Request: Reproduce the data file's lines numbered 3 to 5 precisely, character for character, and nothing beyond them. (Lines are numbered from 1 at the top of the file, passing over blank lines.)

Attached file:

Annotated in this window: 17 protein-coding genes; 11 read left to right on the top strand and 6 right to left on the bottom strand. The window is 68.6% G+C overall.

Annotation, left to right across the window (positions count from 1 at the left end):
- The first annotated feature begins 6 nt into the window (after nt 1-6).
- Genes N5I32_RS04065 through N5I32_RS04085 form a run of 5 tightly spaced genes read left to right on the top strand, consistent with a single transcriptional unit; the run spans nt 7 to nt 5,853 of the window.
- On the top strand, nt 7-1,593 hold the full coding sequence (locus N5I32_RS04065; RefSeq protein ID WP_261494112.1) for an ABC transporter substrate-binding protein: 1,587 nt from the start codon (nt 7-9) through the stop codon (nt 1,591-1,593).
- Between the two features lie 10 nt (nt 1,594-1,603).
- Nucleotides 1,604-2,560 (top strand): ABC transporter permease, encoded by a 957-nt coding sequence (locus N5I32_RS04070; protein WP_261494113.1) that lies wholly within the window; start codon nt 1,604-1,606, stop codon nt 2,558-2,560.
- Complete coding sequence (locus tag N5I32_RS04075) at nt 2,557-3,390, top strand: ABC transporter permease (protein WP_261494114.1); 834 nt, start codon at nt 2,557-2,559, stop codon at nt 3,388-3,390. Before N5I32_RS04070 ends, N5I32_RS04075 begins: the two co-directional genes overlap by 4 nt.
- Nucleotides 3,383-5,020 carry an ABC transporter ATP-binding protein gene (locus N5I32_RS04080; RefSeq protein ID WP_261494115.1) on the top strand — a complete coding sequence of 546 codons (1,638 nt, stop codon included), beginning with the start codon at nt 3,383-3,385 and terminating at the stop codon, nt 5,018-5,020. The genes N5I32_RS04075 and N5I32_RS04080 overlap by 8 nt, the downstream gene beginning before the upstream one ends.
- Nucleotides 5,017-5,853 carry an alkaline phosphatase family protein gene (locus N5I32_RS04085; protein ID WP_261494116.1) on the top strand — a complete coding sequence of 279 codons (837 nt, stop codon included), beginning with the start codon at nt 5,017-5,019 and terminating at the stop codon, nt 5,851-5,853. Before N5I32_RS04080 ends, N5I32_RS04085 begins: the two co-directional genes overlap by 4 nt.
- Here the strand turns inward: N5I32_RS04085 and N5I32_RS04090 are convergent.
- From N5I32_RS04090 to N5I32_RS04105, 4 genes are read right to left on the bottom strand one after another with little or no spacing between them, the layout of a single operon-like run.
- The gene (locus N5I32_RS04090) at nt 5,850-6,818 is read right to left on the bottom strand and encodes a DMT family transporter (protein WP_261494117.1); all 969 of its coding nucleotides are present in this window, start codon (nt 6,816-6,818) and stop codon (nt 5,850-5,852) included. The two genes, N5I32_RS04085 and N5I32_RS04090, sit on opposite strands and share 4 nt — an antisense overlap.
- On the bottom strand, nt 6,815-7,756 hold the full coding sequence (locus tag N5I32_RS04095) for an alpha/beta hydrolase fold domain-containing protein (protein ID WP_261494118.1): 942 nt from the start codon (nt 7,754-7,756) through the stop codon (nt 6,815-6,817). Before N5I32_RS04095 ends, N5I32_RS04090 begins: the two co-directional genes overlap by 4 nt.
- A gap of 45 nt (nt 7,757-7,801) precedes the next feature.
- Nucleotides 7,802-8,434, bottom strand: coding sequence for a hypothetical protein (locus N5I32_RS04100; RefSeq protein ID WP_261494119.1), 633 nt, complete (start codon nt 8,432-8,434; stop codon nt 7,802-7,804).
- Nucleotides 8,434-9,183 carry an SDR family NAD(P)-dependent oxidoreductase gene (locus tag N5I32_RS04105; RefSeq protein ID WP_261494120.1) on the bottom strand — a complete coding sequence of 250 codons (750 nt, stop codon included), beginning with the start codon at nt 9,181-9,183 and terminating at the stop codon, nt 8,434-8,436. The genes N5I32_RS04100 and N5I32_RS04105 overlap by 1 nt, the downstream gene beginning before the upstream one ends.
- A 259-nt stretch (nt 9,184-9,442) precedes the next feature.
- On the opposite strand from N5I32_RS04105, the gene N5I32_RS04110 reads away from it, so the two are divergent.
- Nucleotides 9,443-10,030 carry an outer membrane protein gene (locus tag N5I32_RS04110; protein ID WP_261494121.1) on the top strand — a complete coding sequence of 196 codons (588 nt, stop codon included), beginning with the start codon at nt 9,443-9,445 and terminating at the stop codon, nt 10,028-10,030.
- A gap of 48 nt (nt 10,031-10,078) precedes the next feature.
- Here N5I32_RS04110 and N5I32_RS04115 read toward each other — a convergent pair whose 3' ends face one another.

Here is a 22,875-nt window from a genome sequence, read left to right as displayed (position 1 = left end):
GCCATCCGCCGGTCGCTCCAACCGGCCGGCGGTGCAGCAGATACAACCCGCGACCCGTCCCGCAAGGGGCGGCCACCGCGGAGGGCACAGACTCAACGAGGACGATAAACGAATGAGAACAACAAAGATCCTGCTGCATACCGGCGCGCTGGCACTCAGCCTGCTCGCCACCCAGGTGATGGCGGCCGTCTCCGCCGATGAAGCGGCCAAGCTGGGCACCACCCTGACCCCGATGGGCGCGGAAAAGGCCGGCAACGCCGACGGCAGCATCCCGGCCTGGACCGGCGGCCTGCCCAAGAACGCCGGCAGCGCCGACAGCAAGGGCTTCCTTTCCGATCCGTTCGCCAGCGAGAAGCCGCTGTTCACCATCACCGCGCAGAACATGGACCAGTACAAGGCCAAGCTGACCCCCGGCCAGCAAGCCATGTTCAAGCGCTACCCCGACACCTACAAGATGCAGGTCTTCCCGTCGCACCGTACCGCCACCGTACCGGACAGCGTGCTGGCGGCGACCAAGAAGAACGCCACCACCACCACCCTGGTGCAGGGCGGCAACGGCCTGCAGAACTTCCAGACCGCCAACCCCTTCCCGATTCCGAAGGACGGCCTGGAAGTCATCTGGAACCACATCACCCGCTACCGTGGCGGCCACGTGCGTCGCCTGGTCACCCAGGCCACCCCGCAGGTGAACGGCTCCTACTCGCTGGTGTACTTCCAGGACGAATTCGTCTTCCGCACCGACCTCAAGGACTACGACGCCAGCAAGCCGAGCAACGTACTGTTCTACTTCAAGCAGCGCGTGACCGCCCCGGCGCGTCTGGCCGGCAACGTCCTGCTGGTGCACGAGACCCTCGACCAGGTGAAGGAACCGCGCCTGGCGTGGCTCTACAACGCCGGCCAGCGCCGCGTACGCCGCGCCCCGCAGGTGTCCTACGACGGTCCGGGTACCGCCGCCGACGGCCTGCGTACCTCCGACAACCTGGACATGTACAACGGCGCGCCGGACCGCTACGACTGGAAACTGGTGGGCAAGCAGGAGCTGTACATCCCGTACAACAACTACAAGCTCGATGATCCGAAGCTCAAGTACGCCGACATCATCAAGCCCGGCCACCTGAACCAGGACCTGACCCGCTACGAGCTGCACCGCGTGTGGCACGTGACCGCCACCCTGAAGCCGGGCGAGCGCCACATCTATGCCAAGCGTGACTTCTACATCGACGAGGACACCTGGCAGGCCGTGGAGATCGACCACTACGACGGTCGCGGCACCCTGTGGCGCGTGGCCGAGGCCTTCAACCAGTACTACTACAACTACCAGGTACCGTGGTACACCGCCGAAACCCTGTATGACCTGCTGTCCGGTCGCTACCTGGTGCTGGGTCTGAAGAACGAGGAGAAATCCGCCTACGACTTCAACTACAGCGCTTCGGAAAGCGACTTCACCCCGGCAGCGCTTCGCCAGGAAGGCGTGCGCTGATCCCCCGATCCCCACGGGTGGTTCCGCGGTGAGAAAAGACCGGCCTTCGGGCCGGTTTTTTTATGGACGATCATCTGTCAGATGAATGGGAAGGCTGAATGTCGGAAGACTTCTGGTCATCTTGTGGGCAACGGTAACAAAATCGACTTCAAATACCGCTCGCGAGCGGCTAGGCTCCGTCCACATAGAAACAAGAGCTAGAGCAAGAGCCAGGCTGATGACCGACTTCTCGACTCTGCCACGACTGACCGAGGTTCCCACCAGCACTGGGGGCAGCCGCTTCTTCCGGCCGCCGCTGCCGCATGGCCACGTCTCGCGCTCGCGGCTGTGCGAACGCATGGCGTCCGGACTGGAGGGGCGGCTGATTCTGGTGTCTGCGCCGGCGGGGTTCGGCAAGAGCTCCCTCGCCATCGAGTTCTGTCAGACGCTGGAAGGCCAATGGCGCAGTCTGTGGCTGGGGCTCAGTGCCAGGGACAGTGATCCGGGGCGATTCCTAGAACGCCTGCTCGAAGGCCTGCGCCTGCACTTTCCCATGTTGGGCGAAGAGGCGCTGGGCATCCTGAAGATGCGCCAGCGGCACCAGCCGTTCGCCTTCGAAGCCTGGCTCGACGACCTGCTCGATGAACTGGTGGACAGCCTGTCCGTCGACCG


- The first annotated feature begins 6 nt into the window (after nt 1-6).
- Genes N5I32_RS04065 through N5I32_RS04085 form a run of 5 tightly spaced genes read left to right on the top strand, consistent with a single transcriptional unit; the run spans nt 7 to nt 5,853 of the window.
- On the top strand, nt 7-1,593 hold the full coding sequence (locus N5I32_RS04065; RefSeq protein ID WP_261494112.1) for an ABC transporter substrate-binding protein: 1,587 nt from the start codon (nt 7-9) through the stop codon (nt 1,591-1,593).